Policy Matters: CEWC injects further confidence to the economic growth outlook in 2023


The much-anticipated Central Economic Working Conference (CEWC) of China was concluded in Beijing on 16 December 2022. While no specific GDP growth target for 2023 was being disclosed, the CEWC still sent a clear message that China’s top policymakers are now prioritizing on the economic growth: on one hand, the meeting has recognized three significant headwinds facing the economy (i.e., demand contraction, supply shock and weakening expectation), which are largely reflected in the weak November activities data; on the other hand, and in echoing with the Politburo meeting that being recently held, the CEWC has pledged to “vigorously boosting market confidence” and  “promoting the overall improvement of economic performance” in 2023. Please turn to the overleaf for more takeaways on the conference.

The CEWC also outlined some concrete directions and policy initiatives related to reenergizing economic growth, including:

  • Continue to optimize the anti-COVID controls and facilitate the transitional period. This seems to suggest the recent fine-tuning measures (such as the ten new measures that were announced by the National Health Commission) – despite also ostensibly leading to a rise in new cases – will not be reversed.
  • Expand the domestic consumption demand. Consumption was being placed at a high priority and this, when reading in conjuncture with the recently-announced strategic outline (2022-2035) to expand domestic consumption, seem to suggest more supportive measures are likely to roll out. In particularly, the CEWC specifically mentioned to support the demand on housing improvement, new energy vehicle and elderly services.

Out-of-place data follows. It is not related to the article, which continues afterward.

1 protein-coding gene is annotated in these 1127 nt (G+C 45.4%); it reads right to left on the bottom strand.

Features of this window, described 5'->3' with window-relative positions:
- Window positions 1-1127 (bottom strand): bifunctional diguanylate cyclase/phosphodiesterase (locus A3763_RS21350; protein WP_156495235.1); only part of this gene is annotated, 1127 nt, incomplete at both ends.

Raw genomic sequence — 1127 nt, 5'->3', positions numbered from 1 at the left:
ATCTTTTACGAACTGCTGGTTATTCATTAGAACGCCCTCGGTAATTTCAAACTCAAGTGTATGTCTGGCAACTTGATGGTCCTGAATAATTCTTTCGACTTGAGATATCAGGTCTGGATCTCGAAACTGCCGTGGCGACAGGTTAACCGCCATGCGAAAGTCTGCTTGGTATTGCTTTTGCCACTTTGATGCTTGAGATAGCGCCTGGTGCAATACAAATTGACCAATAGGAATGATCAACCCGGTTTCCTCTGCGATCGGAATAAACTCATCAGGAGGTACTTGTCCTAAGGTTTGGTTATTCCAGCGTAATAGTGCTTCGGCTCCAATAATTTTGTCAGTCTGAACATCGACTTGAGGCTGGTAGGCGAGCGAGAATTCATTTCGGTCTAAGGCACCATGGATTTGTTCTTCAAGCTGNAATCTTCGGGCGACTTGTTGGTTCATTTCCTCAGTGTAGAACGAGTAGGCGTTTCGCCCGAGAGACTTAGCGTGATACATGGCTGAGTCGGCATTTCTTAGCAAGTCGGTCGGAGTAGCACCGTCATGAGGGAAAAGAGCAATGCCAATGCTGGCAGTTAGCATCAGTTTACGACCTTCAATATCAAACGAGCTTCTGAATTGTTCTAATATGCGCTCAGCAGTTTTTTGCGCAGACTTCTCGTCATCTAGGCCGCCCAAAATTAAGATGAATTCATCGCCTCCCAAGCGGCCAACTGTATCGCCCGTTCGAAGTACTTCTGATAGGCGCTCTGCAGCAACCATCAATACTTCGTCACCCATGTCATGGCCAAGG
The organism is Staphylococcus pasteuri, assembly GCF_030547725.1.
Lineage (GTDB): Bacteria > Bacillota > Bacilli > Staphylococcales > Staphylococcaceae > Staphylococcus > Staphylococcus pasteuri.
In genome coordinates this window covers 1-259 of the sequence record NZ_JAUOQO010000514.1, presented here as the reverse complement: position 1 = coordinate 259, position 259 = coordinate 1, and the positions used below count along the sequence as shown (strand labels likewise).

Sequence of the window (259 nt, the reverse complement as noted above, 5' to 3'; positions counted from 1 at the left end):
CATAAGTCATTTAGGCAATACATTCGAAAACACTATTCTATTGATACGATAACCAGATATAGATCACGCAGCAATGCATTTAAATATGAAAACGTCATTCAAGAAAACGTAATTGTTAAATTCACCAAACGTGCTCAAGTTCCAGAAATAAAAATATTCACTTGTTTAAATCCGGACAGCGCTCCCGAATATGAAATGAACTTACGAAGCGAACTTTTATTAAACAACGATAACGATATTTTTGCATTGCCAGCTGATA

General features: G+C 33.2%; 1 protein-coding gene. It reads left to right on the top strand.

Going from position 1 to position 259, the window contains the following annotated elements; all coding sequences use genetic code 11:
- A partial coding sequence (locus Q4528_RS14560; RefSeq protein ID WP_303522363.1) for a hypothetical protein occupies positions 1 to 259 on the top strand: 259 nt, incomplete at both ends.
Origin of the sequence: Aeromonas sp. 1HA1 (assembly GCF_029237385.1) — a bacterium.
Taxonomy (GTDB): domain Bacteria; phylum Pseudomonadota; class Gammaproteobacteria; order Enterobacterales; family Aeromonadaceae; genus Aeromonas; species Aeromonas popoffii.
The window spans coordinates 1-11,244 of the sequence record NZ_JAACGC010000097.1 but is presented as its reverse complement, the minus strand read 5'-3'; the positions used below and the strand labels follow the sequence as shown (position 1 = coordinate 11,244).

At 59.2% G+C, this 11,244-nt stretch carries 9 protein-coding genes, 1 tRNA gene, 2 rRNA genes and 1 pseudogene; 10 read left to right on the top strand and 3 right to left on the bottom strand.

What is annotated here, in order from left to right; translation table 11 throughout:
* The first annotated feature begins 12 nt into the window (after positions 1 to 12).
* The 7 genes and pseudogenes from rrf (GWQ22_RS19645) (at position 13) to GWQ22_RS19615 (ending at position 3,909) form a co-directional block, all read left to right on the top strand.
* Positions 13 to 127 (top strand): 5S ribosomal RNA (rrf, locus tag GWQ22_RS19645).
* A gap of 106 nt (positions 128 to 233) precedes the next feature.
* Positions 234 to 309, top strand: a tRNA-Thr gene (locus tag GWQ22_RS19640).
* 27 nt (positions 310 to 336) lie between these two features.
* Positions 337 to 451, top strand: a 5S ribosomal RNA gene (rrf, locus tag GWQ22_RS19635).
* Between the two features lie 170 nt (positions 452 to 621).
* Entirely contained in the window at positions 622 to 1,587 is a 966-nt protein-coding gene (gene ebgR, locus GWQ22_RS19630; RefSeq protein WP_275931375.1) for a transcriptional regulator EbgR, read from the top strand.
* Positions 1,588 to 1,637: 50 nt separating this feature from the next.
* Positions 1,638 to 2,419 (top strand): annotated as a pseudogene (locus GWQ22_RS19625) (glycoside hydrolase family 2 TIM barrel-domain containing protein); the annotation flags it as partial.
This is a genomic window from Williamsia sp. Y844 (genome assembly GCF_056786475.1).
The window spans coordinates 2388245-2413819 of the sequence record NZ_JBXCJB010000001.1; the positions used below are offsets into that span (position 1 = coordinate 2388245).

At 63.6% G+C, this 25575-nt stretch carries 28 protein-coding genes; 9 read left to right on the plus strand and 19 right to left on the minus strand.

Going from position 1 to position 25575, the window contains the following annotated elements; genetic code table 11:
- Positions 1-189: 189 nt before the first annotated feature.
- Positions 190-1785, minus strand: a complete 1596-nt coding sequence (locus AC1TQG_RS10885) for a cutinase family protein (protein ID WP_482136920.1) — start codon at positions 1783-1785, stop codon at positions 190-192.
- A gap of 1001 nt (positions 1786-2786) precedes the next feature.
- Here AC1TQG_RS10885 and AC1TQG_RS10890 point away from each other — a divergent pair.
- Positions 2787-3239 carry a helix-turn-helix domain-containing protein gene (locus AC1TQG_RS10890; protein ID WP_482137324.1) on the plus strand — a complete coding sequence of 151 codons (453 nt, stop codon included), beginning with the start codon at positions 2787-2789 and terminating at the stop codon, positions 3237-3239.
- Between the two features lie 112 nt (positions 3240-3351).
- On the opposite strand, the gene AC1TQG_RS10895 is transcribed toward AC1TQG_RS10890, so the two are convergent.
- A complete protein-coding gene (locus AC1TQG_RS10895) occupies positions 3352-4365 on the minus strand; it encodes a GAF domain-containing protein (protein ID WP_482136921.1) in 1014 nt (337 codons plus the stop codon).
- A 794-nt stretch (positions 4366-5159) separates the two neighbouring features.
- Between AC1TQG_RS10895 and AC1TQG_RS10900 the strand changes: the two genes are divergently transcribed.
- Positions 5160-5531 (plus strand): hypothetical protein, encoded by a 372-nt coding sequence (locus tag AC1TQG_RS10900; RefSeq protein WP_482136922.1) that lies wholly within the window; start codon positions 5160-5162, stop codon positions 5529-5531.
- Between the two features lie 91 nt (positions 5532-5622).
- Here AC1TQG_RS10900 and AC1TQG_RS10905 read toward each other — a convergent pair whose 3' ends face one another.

• Support the platform enterprises to contribute more in leading the developments, job creation and international competition. This reaffirms our view that the government’s regulatory stance toward the internet companies has turned from restrictive to supportive. Separately, it is also worth noting that, on 15 December 2022, the Public Company Accounting Oversight Board (PCAOB) also announced that it has secured the complete access to inspect and investigate Chinese audit firms, essentially reducing the near-term risks of ADR-delisting.
  • Ensure the smooth development of the real estate market. Despite maintaining the rhetoric of “housing is for living and not for speculation”, the CEWC also made it clear about supporting the demand for improvement houses and to promote M&A within the industry. Also recall that Vice Premier Liu He, in a separate speech, characterized the real estate sector as a “pillar industry”. Hence it is expected that more supportive measures will be launched to support the real estate market.

Overall, we believe the CEWC represented an important avenue for the top policymakers to showcase their commitment to drive stronger economic recovery ahead. Following the miss of its GDP target this year, we believe China is well positioned to become one of the few major economies to register a faster GDP growth next year, which will in turn support a faster corporate earnings recovery. Overall, we remain optimistic about China’s stock market outlook in 2023 and expect more supportive measures to be announced in the coming few months. Our strategies are also well positioned to capture the strengthening growth prospects of the quality Chinese companies, especially in relation to the themes of technology advancement, wealth management business growth and consumption growth.


The views expressed are the views of Value Partners Hong Kong Limited only and are subject to change based on market and other conditions. The information provided does not constitute investment advice and it should not be relied on as such. All materials have been obtained from sources believed to be reliable, but its accuracy is not guaranteed. This material contains certain statements that may be deemed forward-looking statements. Please note that any such statements are not guarantees of any future performance and actual results or developments may differ materially from those projected.

This commentary has not been reviewed by the Securities and Futures Commission of Hong Kong. Issuer: Value Partners Hong Kong Limited.